Karen Toufayan, VP Sales & Marketing of Toufayan Bakeries, talks about her family business and shows part of the process of pita bread making at their facility in Ridgefield on 10/04/18. The Toufayan family is celebrating it’s 50th year of doing business in New Jersey. North Jersey Record
Standing in line in the late 1960s at a supermarket cold cut counter with folks waiting on their baloney and roast beef, Harry Toufayan had an epiphany.
“This would be a perfect place, right here, to sell my bread,” his daughter Karen recalled.
That realization led to a decision that ultimately would introduce Americans to pita bread — the round flat bread with a pocket that his family had been making since 1926.
“He put 12 packages of his pita bread iin whatever box he had from his grocery store and knocked on the door of A&P and Grand Union,” Karen Toufayan said.
Those two supermarket chains are gone — but Toufayan Bakeries, which marks its 50th year of operations in the U.S. next month — is still going strong.
The company makes one million loaves of pita bread daily. It has expanded to make hot dog and hamburger buns, bread sticks and pita chips, cookies and gluten-free products.
Toufayan Bakeries employs more than 800 employees at its Ridgefield headquarters and two other plants in Florida. Some of those employees have been with the company for more than 40 years.
The story of how the third-generation family run business made it this far is a classic American narrative.
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It’s a story of immigrants fleeing persecution, coming to the U.S. without much in the way of money and finding opportunities through long hours, hard work and a bit of luck.
That plus a small round piece of flat bread with a pocket into which could you could tuck your meal.
From Armenia to Egypt to America
The Toufayans were Armenians who fled their country around 1915 to escape genocide and the Ottoman Empire.
Harry’s father Haroutioun settled in Egypt, where he started a bakery in 1926. But in the 1960s, the family immigrated again. First to Connecticut and then New Jersey.
Harry went to work in an embroidery mill to save money for his own bakery while his dad worked for a bakery in Brooklyn.
By November 1968, they opened a small grocery store in West New York with a bakery in the back. Harry married Suzanne, who was from Queens, and they lived in an apartment above the bakery.
In the evenings, Harry would load his Chevrolet station wagon with bakery products and make deliveries in Manhattan, mostly to ethnic restaurants in Greenwich Village.
“He was a big fan of American cars,” his daughter Karen recalled. “He thought they brought him lots of luck.”
It took more than luck, though, to grow the company. Karen Toufayan recalled how her father worked seven days a week, taking off every other Sunday.
On Sundays, she remembered going with him to church and to New York Cosmos soccer games.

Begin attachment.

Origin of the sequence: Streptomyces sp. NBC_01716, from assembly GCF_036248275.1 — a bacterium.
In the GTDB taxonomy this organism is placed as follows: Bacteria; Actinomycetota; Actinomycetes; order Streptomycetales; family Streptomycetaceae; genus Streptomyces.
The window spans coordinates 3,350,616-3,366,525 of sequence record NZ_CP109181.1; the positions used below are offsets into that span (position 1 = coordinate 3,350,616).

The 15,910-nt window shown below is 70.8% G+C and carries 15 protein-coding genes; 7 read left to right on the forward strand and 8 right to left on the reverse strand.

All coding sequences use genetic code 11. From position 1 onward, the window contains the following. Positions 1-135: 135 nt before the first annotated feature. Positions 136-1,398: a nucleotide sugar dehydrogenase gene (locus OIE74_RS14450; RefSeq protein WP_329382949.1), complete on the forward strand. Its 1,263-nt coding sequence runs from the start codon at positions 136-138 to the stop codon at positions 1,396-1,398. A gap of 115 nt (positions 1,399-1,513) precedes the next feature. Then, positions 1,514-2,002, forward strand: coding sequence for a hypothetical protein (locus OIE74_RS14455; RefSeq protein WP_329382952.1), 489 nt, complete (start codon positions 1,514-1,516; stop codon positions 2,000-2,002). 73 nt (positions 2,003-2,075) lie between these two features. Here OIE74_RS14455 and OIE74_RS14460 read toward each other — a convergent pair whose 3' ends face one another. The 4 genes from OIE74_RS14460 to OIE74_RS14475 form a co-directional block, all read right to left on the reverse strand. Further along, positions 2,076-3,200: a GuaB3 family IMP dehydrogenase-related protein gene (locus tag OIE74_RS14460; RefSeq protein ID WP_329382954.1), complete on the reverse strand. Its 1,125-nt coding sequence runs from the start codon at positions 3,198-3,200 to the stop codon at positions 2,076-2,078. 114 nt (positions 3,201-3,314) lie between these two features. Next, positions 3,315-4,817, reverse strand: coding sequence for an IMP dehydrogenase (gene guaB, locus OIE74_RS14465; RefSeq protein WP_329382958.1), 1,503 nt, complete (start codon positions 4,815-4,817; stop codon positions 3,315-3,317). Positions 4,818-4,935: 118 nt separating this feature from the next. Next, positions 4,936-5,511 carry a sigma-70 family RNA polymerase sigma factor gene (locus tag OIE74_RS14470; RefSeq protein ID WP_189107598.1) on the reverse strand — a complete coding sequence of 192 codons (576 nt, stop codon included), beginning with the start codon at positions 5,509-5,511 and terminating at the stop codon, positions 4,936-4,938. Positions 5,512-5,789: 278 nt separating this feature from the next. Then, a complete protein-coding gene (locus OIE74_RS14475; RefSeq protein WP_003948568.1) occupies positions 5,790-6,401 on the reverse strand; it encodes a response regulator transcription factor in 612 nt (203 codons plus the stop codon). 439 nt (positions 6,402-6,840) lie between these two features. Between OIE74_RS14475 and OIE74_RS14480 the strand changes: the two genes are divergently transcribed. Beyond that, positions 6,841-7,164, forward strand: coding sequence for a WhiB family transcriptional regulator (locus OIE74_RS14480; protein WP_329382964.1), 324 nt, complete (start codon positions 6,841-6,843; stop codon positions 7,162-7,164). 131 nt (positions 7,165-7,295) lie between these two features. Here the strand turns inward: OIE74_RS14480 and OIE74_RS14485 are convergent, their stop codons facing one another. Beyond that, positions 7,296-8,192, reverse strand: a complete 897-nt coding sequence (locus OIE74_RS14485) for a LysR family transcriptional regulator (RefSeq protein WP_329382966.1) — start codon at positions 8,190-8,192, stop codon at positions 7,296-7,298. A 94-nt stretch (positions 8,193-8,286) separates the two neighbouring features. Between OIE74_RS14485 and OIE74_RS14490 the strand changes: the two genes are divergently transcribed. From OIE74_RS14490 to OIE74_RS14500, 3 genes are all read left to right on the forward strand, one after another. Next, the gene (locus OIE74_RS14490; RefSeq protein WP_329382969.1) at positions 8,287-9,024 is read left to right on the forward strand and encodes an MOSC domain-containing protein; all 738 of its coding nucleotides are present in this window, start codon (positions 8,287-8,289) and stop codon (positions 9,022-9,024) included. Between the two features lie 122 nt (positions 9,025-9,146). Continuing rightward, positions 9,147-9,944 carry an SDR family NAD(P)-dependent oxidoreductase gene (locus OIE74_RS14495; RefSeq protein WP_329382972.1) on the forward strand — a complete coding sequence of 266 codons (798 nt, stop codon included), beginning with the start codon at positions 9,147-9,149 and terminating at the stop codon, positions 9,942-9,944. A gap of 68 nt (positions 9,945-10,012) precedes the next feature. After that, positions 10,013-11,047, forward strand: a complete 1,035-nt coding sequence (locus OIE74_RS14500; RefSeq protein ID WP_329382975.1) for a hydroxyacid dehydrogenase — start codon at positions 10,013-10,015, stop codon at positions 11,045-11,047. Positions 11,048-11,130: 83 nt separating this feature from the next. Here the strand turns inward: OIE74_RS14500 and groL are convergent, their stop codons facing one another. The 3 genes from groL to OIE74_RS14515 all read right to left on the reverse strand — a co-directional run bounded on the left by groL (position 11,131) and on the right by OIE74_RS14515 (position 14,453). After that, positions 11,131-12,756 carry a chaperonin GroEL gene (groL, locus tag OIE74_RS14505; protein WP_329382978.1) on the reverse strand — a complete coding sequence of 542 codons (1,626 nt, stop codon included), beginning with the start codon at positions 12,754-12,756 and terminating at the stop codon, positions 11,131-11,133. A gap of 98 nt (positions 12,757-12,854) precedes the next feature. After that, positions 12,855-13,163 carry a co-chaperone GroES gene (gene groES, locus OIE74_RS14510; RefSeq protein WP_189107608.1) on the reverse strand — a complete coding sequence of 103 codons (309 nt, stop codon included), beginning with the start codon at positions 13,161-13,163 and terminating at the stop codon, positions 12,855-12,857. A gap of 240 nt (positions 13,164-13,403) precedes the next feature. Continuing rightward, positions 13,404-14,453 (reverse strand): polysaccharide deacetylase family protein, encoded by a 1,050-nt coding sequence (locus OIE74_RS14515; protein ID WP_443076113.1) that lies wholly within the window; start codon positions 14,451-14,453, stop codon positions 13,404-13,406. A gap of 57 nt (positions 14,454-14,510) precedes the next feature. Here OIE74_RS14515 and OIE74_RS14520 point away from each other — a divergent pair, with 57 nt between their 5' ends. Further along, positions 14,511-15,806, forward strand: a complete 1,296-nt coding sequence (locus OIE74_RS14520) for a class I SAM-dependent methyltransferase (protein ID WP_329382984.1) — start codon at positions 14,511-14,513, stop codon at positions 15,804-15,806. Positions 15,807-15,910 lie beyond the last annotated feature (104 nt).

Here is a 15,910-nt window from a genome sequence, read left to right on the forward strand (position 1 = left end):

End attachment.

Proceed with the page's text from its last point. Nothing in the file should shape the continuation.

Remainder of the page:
As pita bread orders increased, the bakery expanded, moving to North Bergen at a Kennedy Boulevard location where the baking process was greatly automated.
The company also started its first marketing campaign with a picture of a young boy eating pita bread. The youngster was Greg Toufayan, who today is vice president in charge of operation.
His other sister Kristine oversees human resources. Karen Toufayan oversees sales and marketing.
Toufayan’s massive operation
The company moved 18 years ago to the current headquarters, a 200,000-square-foot facility on Railroad Avenue. The bakery section of that building hums with the sounds of flat bread, wraps, organic naan bread and other products rolling off the lines.
It’s a massive operation. One machine tosses dough the size of a small bear and kneads it as if it were salt water taffy.
Each pita bread starts out as a small round ball of dough. These are relaxed on a series off conveyer trays before they are flattened and proofed, a process where the yeast rises.
After being baked in ovens that reach 1,000 degrees, they travel along a towering set of conveyor belts so that they can cool long enough before being stacked in piles of six and slipped into plastic bags.
A few years ago, the company expanded to a pair of plants in Orlando and Plant City, Florida.
The latter was a former Archway cookie factory that the company originally bought to make hot dog and hamburger rolls.
But after seeing the cookie lines in operation, Harry Toufayan saw opportunity and decided to expand the building and keep the cookies, naming the brand after his first granddaughter, Sophia.
Karen Toufayan said one thing her father prefers not to call attention to is the relief work the company does during natural disasters.
It started one morning when he asked his daughter if she had seen the news about tornadoes that had torn through Oklahoma.
“He said I want you to call our customers in Oklahoma. I’m going to load up some trucks with whatever we can…and we’ll drive it out there.”
Similar efforts happened after Superstorm Sandy, a major fire in Edgewater and flooding in Houston, New Orleans and North Carolina.
“He always says you can’t take it with you,” Karen Toufayan said.
“This country has afforded him many, many opportunities and many, many blessings and it’s really important to give back,” she added. “It makes him happy, proud and gives him great joy to be able to help others.”
Karen Toufayan said her dad still stops in at the Ridgefield plant about six days each week.
“He runs circles around my brother, sister and I,” Karen Toufoyan said. “He doesn’t have a lot of hobbies. We joke that work is his hobby.”
“He’s very passionate about his work. He’s passionate about having his family members surround him,” she added. “I think he’s hoping that future generations of our kids and Toufayans will continue on with what he’s started.”